Most people in non-stressful situations can use flexible thinking. When stress is introduced though, it becomes harder and harder to make a well-informed decision. For example, imagine ordering a meal in a reasonably quiet restaurant versus ordering dinner in that same restaurant while an upset baby cries loudly next to you.
Further, say you wanted a specific item off the menu. And say the restaurant happens to be out of said item. In a non-stressful situation, you may engage in rock brain thinking initially and insist that the menu item you wanted is the only item you wanted. But eventually, you’ll likely consider other options such as another menu item or going to another restaurant.
Now, imagine that scenario again but with the screaming, crying baby next to your ear. The stress of that situation is going to make it much more difficult to consider other options. Instead of considering another menu item, I may insist on what I wanted, demand to speak to a manager, yell at the baby, become highly irritated and refuse to listen to anyone who is telling me I can’t have whatever menu item it is that I wanted.
In my situation, the menu item I wanted was to take the route I had planned to take and to make the stops along the way we had planned to make. The screaming, crying baby was the blizzard and ever worsening road conditions.
As my wife and I talked through our options, it seemed like the only good option was to stick to our plan with the only deviation being to stay a day extra at one of our stops in hopes that the weather would quickly pass. Suffice to say, the only good option didn’t pan out and as I mentioned above, we eventually turned around. Not surprisingly, once we turned around and the stress was removed of trying to get where we wanted when we wanted, we suddenly were able to generate several options that likely would have allowed us to reach our destination. If only we had been able to think so flexibly while stressed, right?
But, it is not impossible to engage in flexible thinking during stressful moments. It takes awareness and practice.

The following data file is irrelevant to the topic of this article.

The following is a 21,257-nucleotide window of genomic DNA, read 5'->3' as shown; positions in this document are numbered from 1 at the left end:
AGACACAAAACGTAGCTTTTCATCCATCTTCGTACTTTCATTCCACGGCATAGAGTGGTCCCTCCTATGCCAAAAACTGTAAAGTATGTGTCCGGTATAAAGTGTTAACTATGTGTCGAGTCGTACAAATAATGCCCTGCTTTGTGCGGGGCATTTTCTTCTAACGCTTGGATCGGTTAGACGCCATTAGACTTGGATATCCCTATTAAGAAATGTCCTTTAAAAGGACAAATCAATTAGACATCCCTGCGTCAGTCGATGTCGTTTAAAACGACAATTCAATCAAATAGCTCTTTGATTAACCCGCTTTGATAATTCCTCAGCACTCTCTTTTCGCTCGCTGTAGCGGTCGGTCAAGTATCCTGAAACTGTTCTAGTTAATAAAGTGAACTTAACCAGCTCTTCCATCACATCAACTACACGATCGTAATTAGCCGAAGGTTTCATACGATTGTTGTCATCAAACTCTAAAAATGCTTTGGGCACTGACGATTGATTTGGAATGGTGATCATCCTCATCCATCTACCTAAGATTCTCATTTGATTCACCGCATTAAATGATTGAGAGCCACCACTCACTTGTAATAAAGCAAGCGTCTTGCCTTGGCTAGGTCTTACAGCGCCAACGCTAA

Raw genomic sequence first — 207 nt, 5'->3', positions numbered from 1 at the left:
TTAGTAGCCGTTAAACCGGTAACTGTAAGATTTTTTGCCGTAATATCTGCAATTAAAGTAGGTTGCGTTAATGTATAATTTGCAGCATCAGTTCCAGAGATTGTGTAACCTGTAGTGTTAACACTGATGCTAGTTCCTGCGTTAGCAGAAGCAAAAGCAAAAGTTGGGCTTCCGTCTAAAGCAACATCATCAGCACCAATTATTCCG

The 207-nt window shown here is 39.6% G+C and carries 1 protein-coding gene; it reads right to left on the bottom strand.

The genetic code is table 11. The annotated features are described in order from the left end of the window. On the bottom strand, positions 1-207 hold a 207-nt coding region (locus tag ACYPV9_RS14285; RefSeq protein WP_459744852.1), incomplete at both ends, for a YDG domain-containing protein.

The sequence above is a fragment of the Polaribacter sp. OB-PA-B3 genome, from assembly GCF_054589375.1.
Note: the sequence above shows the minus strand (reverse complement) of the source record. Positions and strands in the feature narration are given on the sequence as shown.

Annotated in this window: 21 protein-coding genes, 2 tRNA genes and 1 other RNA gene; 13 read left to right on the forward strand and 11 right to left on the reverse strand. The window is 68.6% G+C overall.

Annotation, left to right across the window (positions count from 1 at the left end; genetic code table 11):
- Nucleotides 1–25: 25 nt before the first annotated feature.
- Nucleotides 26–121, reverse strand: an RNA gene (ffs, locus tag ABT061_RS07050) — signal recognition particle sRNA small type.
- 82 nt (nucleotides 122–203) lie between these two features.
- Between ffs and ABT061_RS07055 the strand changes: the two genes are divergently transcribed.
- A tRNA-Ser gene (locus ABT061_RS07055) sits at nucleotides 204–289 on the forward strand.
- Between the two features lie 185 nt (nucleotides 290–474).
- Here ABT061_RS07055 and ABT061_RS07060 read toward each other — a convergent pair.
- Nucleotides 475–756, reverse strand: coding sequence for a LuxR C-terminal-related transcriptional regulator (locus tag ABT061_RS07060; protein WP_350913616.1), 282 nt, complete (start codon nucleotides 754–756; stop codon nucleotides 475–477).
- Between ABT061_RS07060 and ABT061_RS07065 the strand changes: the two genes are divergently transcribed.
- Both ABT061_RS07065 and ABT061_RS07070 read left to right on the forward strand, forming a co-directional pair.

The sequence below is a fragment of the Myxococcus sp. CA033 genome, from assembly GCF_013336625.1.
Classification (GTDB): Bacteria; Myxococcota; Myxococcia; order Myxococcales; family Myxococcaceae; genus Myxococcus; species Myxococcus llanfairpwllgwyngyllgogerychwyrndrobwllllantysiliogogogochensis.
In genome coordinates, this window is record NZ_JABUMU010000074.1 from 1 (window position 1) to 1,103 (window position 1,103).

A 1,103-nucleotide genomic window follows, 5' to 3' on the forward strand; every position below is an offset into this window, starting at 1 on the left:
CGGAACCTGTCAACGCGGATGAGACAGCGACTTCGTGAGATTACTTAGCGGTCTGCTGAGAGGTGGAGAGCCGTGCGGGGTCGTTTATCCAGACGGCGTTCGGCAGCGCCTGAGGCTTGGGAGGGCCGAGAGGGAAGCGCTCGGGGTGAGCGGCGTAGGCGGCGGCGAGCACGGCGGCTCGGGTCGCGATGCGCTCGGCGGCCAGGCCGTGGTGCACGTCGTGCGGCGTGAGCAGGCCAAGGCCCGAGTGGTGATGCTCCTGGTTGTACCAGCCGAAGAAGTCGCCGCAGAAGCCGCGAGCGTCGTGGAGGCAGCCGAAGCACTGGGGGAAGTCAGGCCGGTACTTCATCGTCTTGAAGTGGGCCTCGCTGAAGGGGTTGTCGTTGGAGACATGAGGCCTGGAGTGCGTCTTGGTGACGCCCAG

Awareness includes anticipating potential stressors and thinking through what you would do if that stressor occurs. For me, though I had anticipated weather might be an issue, I didn’t fully consider the potential impact of poor weather over the whole trip. I only thought through the impact of poor weather in the Midwest.
Awareness is also knowing the signs in the moment that you are engaging in rock brain thinking. Do you get irritated at the suggestion of another option? Are you acting abnormally to how you normally act in order to get your way? Do you feel physically agitated or on-edge? Answering yes to any of these may be an indicator that you’re headed to rock brain thinking.
Practice is admittedly more difficult to do as I am not suggesting you purposely create stressful situations for yourself in order that you can practice handling said situations better. Rather, make a habit of intentionally applying flexible thinking to non-stressful situations and slightly stressful situations.
For instance, I live in a city with a lot of railways across main streets. When I find myself delayed by a train, I think about what alternative routes I could take or what signs I could have looked for to avoid the train. Most of the time, the trains only delay me a few minutes so it’s not really worth taking an alternative route, but if there was ever an emergency situation that I needed to get across town for, I have already practiced what I would do and would be able to immediately engage in flexible thinking to quickly find an alternative route.
Flexible thinking isn’t going to ‘save’ every stressful situation. But, it can help to make difficult situations less stressful and potentially lead you to a more helpful outcome.